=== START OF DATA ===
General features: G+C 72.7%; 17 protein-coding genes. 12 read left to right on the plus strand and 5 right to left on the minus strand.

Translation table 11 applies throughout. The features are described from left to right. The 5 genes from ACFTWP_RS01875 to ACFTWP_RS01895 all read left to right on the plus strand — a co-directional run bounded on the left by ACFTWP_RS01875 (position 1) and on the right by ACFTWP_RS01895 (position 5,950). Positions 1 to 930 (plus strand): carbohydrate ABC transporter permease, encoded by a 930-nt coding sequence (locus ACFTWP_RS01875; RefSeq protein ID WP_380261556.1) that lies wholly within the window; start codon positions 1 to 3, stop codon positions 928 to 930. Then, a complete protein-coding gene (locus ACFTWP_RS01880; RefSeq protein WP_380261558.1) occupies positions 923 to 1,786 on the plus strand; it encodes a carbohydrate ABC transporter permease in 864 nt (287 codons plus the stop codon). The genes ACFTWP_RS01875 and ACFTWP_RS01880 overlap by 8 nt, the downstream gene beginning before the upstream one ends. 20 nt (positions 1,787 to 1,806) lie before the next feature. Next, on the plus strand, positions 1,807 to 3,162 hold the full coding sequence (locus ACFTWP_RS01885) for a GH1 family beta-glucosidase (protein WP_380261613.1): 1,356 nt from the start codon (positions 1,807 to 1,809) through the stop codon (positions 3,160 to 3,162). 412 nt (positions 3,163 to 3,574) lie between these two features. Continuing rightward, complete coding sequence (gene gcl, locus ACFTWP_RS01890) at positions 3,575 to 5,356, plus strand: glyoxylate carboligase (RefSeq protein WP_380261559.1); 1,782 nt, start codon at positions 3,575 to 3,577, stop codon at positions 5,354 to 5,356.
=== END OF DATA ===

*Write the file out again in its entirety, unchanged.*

General features: G+C 72.7%; 17 protein-coding genes. 12 read left to right on the plus strand and 5 right to left on the minus strand.

Translation table 11 applies throughout. The features are described from left to right. The 5 genes from ACFTWP_RS01875 to ACFTWP_RS01895 all read left to right on the plus strand — a co-directional run bounded on the left by ACFTWP_RS01875 (position 1) and on the right by ACFTWP_RS01895 (position 5,950). Positions 1 to 930 (plus strand): carbohydrate ABC transporter permease, encoded by a 930-nt coding sequence (locus ACFTWP_RS01875; RefSeq protein ID WP_380261556.1) that lies wholly within the window; start codon positions 1 to 3, stop codon positions 928 to 930. Then, a complete protein-coding gene (locus ACFTWP_RS01880; RefSeq protein WP_380261558.1) occupies positions 923 to 1,786 on the plus strand; it encodes a carbohydrate ABC transporter permease in 864 nt (287 codons plus the stop codon). The genes ACFTWP_RS01875 and ACFTWP_RS01880 overlap by 8 nt, the downstream gene beginning before the upstream one ends. 20 nt (positions 1,787 to 1,806) lie before the next feature. Next, on the plus strand, positions 1,807 to 3,162 hold the full coding sequence (locus ACFTWP_RS01885) for a GH1 family beta-glucosidase (protein WP_380261613.1): 1,356 nt from the start codon (positions 1,807 to 1,809) through the stop codon (positions 3,160 to 3,162). 412 nt (positions 3,163 to 3,574) lie between these two features. Continuing rightward, complete coding sequence (gene gcl, locus ACFTWP_RS01890) at positions 3,575 to 5,356, plus strand: glyoxylate carboligase (RefSeq protein WP_380261559.1); 1,782 nt, start codon at positions 3,575 to 3,577, stop codon at positions 5,354 to 5,356.